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AN INTERVIEW WITH ROSALIE PARKER
Conducted by John Kenny, © May 2012

Rosalie Parker was born and grew up on a farm in Buckinghamshire, but has lived subsequently in Stockholm, Oxford, Dorset, Somerset, Sheffield and Sussex. She took degrees in English Literature and History, and Archaeology, working first as an archaeologist before returning to her first love of books. Rosalie is co-proprietor and editor of the independent publishing house, Tartarus Press, and lives in the Yorkshire Dales with her partner, the writer and publisher Ray Russell, their son and two cats. More on Rosalie Parker can be found here.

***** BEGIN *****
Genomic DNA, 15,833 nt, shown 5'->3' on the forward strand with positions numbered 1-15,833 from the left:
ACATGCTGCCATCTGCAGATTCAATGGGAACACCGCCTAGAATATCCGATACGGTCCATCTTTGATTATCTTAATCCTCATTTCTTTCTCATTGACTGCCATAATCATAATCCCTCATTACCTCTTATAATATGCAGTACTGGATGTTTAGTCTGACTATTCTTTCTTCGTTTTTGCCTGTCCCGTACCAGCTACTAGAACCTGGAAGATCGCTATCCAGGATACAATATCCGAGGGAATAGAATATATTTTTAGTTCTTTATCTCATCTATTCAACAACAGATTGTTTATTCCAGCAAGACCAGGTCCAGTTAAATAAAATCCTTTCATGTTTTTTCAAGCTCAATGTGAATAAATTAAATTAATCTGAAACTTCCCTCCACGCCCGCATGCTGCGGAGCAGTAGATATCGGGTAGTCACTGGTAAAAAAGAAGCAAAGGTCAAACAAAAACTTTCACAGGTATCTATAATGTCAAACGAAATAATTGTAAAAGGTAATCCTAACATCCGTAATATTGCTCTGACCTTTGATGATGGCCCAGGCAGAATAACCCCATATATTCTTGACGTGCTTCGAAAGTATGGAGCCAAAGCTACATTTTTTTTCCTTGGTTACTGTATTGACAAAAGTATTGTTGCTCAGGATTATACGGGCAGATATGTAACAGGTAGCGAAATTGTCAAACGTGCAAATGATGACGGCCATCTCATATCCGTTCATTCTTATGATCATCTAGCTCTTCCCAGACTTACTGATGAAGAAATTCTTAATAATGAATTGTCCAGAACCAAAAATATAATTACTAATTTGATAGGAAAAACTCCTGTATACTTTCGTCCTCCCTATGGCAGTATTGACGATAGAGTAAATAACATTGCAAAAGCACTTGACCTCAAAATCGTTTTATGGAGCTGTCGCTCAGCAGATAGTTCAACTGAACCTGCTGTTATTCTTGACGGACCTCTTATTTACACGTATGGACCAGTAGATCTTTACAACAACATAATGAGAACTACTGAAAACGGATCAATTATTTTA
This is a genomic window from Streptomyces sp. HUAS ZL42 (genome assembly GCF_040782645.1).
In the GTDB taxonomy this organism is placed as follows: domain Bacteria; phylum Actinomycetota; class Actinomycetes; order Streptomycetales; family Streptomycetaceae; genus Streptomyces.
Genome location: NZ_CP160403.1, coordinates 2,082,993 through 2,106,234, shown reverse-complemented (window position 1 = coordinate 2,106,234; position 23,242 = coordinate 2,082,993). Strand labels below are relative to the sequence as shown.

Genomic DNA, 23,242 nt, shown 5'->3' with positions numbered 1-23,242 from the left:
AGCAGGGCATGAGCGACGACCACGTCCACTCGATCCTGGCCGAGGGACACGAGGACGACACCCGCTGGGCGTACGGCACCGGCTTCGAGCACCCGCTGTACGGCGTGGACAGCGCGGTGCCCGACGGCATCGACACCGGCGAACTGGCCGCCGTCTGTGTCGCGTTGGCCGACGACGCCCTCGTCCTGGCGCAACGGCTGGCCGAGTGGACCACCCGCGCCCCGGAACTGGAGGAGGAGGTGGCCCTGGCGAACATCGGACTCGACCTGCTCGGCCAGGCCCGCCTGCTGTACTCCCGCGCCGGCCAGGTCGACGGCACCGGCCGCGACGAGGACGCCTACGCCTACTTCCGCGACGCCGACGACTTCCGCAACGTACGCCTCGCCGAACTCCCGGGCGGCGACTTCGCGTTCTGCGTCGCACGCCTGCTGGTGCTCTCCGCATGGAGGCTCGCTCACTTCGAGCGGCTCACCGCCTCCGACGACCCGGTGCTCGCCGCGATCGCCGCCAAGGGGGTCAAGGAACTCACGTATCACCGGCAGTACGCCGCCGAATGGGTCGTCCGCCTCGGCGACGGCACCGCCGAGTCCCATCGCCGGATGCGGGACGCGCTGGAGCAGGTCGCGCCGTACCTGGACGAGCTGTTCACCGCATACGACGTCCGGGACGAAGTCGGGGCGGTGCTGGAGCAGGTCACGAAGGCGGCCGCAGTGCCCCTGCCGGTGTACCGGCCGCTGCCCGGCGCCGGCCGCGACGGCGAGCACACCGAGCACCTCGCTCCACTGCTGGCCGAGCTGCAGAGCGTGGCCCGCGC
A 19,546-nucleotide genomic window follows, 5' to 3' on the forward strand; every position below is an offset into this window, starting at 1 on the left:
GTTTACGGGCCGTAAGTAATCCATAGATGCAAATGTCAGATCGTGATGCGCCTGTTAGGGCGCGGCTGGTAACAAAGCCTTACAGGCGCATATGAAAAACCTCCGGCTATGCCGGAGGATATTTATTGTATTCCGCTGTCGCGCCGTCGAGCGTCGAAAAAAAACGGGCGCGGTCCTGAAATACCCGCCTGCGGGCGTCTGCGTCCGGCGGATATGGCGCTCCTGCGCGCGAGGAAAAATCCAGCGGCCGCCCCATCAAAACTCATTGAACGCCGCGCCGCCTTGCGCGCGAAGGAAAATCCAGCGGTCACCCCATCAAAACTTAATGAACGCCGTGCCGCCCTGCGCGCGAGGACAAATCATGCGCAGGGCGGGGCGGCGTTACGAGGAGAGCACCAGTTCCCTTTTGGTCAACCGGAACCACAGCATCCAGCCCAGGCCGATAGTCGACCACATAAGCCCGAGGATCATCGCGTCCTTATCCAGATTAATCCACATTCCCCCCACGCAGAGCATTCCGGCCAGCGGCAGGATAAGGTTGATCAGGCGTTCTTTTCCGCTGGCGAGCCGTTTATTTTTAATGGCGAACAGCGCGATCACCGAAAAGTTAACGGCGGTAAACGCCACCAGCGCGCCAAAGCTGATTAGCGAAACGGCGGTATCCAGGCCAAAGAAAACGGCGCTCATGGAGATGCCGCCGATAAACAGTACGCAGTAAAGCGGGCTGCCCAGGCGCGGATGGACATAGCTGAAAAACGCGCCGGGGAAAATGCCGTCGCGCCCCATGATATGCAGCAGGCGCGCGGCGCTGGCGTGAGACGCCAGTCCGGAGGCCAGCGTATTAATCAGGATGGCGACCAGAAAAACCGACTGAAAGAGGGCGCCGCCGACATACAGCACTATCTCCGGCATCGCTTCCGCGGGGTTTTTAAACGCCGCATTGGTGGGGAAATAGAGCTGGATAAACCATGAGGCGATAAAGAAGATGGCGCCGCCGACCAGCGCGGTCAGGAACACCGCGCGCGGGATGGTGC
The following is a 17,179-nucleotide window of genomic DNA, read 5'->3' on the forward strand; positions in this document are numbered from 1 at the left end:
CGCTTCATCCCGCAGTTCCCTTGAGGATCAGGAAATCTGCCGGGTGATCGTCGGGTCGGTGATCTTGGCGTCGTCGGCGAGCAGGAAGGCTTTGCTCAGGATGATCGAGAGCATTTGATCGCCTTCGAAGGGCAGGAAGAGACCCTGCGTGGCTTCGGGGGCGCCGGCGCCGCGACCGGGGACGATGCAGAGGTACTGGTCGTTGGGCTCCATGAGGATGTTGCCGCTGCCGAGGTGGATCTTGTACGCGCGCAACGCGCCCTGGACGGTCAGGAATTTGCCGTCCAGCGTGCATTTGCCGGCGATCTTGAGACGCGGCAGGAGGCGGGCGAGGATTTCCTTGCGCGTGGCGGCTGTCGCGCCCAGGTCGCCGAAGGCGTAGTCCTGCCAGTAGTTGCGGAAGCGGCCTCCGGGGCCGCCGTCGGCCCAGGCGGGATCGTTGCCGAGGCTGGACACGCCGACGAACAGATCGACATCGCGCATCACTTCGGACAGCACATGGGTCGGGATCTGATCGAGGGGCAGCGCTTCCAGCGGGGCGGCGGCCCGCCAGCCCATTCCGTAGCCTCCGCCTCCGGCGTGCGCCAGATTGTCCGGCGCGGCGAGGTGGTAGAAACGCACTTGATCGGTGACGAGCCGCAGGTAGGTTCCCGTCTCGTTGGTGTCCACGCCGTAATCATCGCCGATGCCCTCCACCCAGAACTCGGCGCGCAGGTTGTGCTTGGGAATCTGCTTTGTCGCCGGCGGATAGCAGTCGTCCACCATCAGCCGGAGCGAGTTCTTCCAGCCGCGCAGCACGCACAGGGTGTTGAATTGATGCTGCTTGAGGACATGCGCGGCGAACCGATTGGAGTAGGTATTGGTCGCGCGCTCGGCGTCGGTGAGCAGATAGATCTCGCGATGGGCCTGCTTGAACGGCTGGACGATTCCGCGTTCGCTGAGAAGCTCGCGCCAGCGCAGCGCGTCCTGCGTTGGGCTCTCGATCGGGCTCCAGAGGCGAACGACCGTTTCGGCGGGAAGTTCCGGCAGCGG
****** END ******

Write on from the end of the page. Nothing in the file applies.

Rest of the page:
John Kenny: The stories in The Old Knowledge & Other Strange Tales are set in a contemporary timeframe. Did you find it in any way challenging marrying the traditions of the supernatural tale with the modern world?

Rosalie Parker: No, not really, as it seems to me that the strangeness and mysteries of contemporary life are just as relevant as those of the past. The strangeness and mysteries may be different now, although I feel that some, like the beauty, wonder and savagery of human love, for instance, remain the same.

JK: The beauty, wonder and savagery of human love is very much at the centre of “In the Garden”, one of my favourites in the collection. The tantalising quality of the story hinges, I think, on the subtle gardening references. Was this what you had in mind when you were writing the story?